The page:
The development of the parathyroid gland: from fish to human

Zajac, J and Danks, J 2008, 'The development of the parathyroid gland: from fish to human', Current Opinion in Nephrology and Hypertension, vol. 17, no. 4, pp. 353-356.

Document type: Journal Article
Collection: Journal Articles

Title The development of the parathyroid gland: from fish to human
Author(s) Zajac, J
Danks, J
Year 2008
Journal name Current Opinion in Nephrology and Hypertension
Volume number 17
Issue number 4
Start page 353
End page 356
Total pages 4
Publisher Lippincott Williams & Wilkins, Ltd.
Abstract PURPOSE OF REVIEW: The purpose of this review is to describe the development and function of the parathyroid gland from fish to mammals. We describe the molecular mechanisms regulating parathyroid gland embryogenesis and the clinical syndromes related to mutations in control genes. RECENT FINDINGS: Recent studies have shown that fish express parathyroid hormone. This is contrary to the long held view that the earliest animals to possess parathyroid hormone were amphibians. Two fish species have been demonstrated to express parathyroid hormone but the source and physiological function of this peptide in fish remains to be determined. There is strong recent evidence that regulation and development of the parathyroid gland in mammals is controlled by a cascade of genes. A number of these regulatory factors have been identified using genetically modified mouse models or as genes causing human disease. These include, Gcm2/GCMB, Pax1 and Pax9, Hox3a, Tbx1, GATA3, TBCE, Sox3, Eya1 and Six1/4. Expression of a number of these factors occurs in the gill in fish. SUMMARY: The function of parathyroid hormone and the parathyroid gland in humans is to regulate serum calcium levels to maintain homeostasis. Parathyroid hormone genes are present in fish but their function remains to be elucidated. Parathyroid development is regulated by a cascade of genes, which are now being rapidly defined in mouse models and in human mutations.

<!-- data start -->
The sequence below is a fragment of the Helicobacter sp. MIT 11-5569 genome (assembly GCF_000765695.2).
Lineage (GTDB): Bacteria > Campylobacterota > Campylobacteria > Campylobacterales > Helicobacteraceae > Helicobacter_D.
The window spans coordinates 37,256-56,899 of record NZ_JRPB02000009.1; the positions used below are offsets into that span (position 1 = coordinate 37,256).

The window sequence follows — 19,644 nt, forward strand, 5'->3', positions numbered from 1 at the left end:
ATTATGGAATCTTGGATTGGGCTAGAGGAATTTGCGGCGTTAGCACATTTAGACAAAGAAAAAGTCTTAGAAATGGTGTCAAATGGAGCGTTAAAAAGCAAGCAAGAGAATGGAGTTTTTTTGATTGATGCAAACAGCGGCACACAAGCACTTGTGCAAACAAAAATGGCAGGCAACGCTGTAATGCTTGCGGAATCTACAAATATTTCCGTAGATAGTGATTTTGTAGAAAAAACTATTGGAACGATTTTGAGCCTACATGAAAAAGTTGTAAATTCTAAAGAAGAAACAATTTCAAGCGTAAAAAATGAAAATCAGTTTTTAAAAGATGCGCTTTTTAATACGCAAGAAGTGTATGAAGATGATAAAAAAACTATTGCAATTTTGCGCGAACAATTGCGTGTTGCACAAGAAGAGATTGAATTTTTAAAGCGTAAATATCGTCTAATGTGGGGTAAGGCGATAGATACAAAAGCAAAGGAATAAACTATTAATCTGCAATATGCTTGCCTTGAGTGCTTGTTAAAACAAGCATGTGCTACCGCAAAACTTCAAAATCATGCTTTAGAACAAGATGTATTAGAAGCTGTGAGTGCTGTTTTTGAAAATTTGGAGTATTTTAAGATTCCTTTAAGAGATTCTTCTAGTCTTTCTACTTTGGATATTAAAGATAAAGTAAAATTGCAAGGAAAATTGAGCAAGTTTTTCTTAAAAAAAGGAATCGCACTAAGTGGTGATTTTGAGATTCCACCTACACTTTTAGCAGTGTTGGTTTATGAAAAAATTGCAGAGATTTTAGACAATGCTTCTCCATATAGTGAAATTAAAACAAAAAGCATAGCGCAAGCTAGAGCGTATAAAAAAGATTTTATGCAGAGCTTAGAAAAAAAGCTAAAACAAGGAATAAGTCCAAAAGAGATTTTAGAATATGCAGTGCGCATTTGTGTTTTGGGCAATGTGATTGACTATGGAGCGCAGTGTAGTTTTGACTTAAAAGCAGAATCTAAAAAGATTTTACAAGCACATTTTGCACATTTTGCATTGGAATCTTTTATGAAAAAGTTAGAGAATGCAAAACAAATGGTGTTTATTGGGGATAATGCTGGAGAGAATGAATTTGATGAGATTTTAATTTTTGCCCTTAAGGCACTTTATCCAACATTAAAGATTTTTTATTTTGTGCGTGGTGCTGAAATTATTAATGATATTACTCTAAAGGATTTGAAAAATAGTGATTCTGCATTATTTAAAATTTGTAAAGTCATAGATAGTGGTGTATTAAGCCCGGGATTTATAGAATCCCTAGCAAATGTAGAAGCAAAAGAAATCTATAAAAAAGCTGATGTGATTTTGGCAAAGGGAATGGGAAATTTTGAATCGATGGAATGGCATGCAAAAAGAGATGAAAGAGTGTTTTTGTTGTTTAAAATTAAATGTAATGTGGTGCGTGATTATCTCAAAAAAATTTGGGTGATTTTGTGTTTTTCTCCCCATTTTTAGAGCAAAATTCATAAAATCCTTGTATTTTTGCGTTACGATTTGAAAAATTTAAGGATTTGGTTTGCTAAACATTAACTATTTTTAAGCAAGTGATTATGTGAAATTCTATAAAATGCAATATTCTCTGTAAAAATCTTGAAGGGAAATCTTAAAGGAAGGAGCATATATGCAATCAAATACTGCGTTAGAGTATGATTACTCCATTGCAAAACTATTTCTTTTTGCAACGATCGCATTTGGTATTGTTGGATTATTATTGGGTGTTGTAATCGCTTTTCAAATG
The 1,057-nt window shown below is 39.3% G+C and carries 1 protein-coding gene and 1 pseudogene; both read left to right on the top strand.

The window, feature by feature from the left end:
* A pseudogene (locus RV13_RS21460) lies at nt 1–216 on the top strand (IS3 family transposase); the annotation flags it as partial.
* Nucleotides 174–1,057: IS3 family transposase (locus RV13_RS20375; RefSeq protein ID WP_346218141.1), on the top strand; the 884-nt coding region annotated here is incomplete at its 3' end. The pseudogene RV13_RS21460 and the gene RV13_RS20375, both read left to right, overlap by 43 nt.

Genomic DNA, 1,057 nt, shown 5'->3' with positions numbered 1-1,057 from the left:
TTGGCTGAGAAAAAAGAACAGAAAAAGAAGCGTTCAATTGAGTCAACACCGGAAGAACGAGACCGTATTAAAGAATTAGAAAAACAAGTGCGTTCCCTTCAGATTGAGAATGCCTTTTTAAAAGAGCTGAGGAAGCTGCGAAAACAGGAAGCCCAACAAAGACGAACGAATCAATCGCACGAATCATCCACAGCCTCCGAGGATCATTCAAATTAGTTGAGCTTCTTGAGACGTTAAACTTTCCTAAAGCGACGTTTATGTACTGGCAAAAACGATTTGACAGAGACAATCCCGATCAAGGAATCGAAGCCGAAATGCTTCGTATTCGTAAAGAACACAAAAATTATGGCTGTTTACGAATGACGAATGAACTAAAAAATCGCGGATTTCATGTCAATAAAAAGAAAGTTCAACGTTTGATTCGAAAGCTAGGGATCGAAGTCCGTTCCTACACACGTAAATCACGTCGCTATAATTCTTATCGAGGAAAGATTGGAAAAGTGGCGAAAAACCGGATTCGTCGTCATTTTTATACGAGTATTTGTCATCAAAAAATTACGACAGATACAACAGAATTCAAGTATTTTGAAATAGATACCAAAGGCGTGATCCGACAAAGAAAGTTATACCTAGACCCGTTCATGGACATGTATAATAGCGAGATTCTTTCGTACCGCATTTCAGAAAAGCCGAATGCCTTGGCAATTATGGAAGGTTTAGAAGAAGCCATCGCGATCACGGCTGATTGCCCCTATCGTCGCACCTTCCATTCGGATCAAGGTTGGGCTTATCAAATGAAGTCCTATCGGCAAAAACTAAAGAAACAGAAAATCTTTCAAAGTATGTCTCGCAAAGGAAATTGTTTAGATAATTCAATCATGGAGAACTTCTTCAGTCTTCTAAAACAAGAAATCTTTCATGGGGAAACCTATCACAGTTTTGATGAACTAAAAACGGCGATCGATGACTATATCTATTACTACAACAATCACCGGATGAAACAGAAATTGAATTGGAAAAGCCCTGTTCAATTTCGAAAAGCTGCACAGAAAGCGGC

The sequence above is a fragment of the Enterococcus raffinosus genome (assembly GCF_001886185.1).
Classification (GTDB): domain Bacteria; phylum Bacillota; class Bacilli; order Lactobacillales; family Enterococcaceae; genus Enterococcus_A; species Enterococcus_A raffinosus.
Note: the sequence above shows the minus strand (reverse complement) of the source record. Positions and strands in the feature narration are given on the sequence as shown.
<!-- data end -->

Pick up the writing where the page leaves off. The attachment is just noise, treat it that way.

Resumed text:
Keyword(s) Fish
ISSN 1062-4821
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